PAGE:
Bridget Lovelle has been named news director of Perkin’s ABC affiliate KSPR Springfield, Mo., replacing Brad Belote, who has been promoted to the newly created position of digital media content manager, reports the Springfield News-Ledger. Prior to this, Lovelle was assistant news director at Newport’s WPTY/WLMT Memphis, Tenn.
Jane McCarthy has been named co-anchor of Belo’s KREM Spokane, Wash. McCarthy previously was an award-winning reporter for Belo’s KING Seattle, as well as a reporter and anchor at KXTV Sacramento, Calif.; KTVN Reno, Nev., and KCBY Coos Bay, Ore.
Jeremy Settle, former news director at NewsChannel 8 in Washington, has been named news director at Nextstar’s NBC affiliate WBRE Wilkes-Barre/Scranton, Pa.
Steve Koles has been named news director at Freedom’s CBS affiliate WWMT Kalamazoo, Mich., reports TVNewscheck. Koles joins the station from the LIN-owned WPRI Providence, R.I., where he has been the assistant news director for the last three-and-a-half years. Prior to Providence Koles was the assistant news director and acting news director at KJRH Tulsa, Okla. He also has been executive producer at WMAR Baltimore and senior news producer at WAVY Norfolk-Portsmouth-Newport News, Va.
Jeremy Nelson joins Hearst’s ABC affiliate WISN Milwaukee as a weekend meteorologist and Web reporter. He will anchor weather on the weekends and blog about the weather throughout the week. Nelson comes to Milwaukee from Kansas City, where he worked as the weekend meteorologist at NBC affiliate KSHB. Prior to that, he was chief meteorologist at WMSN Madison and a meteorologist for Weather Central. He began his career at WLUC Marquette, Mich., where he also served as a meteorologist for the morning news.
Mark Curtis is joining Global Broadcasting’s ABC affiliate WLNE Providence, R.I., as a weekend anchor and investigative reporter. Curtis comes to WLNE after nearly a decade as morning news anchor at KTVU San Francisco. Prior to that, he was correspondent for Cox Television in Washington, D.C.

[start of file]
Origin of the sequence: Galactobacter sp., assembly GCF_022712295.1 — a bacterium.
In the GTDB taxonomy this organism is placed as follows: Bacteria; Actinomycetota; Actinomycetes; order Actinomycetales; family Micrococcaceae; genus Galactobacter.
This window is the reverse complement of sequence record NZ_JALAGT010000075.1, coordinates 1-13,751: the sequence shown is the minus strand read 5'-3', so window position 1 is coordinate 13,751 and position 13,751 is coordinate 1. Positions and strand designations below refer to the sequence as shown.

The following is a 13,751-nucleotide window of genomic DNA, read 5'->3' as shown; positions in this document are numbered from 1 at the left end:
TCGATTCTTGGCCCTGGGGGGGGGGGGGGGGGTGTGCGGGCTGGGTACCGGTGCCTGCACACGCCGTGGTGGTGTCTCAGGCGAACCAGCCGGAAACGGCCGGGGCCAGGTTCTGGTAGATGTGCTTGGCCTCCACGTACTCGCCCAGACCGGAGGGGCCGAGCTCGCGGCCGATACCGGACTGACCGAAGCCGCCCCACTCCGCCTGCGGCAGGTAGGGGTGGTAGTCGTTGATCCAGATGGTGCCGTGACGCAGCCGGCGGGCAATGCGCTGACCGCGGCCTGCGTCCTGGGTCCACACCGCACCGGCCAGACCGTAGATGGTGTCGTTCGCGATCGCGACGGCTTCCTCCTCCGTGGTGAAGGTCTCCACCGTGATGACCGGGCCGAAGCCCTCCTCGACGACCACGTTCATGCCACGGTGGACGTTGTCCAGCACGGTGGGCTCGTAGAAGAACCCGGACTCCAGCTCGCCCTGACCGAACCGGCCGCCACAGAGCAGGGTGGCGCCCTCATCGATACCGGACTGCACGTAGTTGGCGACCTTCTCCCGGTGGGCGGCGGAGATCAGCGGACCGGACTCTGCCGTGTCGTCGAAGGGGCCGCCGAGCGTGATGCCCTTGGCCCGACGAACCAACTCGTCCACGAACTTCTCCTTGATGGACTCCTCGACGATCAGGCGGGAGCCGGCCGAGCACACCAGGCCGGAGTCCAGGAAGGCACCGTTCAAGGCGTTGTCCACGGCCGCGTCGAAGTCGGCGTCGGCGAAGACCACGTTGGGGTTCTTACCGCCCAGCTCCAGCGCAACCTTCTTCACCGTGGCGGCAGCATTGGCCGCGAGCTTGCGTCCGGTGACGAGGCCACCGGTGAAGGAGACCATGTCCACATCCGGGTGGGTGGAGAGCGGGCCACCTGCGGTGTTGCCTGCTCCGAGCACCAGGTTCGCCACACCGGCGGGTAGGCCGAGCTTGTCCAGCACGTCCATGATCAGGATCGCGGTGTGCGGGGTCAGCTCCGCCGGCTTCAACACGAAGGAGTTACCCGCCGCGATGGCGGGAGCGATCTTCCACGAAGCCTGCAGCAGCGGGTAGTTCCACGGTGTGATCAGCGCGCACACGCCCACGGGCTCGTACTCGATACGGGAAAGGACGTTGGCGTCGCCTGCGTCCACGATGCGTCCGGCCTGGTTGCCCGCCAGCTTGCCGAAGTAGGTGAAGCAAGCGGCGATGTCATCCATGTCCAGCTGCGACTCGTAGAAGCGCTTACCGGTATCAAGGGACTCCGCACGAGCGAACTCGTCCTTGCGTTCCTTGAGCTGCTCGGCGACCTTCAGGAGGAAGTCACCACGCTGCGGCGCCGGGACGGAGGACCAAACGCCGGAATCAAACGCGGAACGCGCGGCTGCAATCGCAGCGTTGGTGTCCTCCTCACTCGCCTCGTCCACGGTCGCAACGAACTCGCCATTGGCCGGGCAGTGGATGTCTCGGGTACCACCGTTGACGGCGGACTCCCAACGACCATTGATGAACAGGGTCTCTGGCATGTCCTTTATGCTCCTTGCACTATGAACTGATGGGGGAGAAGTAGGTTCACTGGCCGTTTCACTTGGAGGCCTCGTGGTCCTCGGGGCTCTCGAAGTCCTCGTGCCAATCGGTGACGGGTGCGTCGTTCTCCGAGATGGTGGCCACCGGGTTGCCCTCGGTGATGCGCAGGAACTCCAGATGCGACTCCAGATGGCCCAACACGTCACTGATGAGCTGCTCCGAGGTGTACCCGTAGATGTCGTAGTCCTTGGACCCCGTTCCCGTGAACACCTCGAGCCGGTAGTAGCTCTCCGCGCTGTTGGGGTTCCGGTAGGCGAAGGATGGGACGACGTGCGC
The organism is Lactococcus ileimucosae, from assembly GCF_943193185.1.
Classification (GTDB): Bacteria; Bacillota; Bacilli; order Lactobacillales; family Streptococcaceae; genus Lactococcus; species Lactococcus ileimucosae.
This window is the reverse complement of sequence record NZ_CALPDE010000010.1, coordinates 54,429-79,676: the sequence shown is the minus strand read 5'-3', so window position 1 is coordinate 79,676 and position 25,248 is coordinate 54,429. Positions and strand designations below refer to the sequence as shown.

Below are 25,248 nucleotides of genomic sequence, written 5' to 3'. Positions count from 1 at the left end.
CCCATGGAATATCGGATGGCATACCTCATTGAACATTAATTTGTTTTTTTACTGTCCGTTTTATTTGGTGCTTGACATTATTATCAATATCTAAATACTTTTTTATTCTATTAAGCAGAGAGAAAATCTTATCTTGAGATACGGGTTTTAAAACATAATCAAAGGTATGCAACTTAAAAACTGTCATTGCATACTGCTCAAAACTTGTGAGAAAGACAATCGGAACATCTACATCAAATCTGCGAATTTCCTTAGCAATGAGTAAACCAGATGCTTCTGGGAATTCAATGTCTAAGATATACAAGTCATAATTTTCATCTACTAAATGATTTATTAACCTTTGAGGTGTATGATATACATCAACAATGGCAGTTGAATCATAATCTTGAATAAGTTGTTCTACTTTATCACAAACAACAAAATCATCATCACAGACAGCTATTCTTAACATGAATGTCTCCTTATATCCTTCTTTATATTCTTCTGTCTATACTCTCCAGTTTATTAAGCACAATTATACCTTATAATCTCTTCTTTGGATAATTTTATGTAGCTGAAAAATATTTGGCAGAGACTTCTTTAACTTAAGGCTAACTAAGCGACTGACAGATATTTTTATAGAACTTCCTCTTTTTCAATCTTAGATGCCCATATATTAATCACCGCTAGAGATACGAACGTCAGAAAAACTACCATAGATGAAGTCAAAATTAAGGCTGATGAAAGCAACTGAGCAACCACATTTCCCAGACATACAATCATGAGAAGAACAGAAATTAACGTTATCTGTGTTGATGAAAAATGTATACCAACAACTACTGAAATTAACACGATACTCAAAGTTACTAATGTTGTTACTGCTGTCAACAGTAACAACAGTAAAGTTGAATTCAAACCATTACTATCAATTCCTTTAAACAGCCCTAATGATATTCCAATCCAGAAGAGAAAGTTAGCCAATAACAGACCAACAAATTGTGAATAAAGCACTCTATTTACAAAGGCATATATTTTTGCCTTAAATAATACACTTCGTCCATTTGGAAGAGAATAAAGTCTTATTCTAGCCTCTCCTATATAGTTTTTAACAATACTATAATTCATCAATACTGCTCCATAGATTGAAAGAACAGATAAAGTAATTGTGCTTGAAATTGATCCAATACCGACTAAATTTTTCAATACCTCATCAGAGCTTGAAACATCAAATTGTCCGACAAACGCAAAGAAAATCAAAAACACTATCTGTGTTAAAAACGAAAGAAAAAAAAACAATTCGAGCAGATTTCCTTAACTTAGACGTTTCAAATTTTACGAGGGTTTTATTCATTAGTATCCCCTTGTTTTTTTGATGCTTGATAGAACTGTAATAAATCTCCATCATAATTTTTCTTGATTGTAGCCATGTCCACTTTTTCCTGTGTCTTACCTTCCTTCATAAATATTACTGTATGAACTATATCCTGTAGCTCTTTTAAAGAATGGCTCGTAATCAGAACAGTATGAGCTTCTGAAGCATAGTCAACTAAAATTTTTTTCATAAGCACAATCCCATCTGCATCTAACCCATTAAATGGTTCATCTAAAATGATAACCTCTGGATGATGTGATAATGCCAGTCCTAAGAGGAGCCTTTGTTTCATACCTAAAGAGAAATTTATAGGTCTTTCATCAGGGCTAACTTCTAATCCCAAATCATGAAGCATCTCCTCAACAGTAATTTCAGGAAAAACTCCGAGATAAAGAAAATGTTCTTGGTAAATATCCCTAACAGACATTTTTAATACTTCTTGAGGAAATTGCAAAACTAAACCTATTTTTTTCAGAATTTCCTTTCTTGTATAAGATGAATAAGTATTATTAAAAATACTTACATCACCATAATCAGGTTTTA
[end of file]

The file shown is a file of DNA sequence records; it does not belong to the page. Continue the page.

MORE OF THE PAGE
Jack Conatylead political correspondent for Fox’s WFLD Chicago, is leaving the station after his contract was not renewed, reports the Chicago Tribune’s Phil Rosenthal. Conaty had been with the station for 22 years, after spending eight years in Washington, D.C.
Baltimore weathercaster Norm Lewis is retiring from Scripps’ WMAR after 31 years on the air, reported the Baltimore Sun. Lewis follows WMAR anchors Mary Beth Marsden and Terry Owens, who each took buyout offers.
Larry Tanz has been named president of new media studio Vuguru, which was founded by former Walt Disney Co. Chief Executive Michael Eisner, reports the LA Times’ Company Town blog. Tanz most recently was president of Agility Studios. He also served as president and CEO of LivePlanet Inc., a production venture started by Matt Damon and Ben Affleck.
Choi Gee-sung has been named Samsung Electronics’ CEO in a reorg, reports the AP. Lee Yoon-woo, who has served as CEO since May 2008, will continue as chairman. Samsung’s top customer relations executive, Jay Y. Lee, is now chief operating officer. Lee, also known as Lee Jae-yong, is the grandson of Samsung’s founder and the son of former chairman Lee Kun-hee, who resigned in 2008 after being indicted on tax evasion charges.
Preston Padden, Disney’s top lobbyist in Washington, is going to start phasing out of his job in January, with an eye toward retiring in January 2011, according to a note from Padden to colleagues and friends. Padden, who is known for his relentless work ethic, says he has accepted a post as senior fellow and adjunct professor at the Silicon Flatirons Center at the University of Colorado Law School in Boulder. Disney’s government relations team will report to Disney General Counsel Alan Braverman until a successor is named, which Padden says should be early next year. Padden was named EVP of government relations for Disney in 1998. Before that he was president of the ABC TV network. Padden’s extensive resume includes CEO for News Corp.’s Sky Broadcasting and head of the former Association of Independent Television Stations.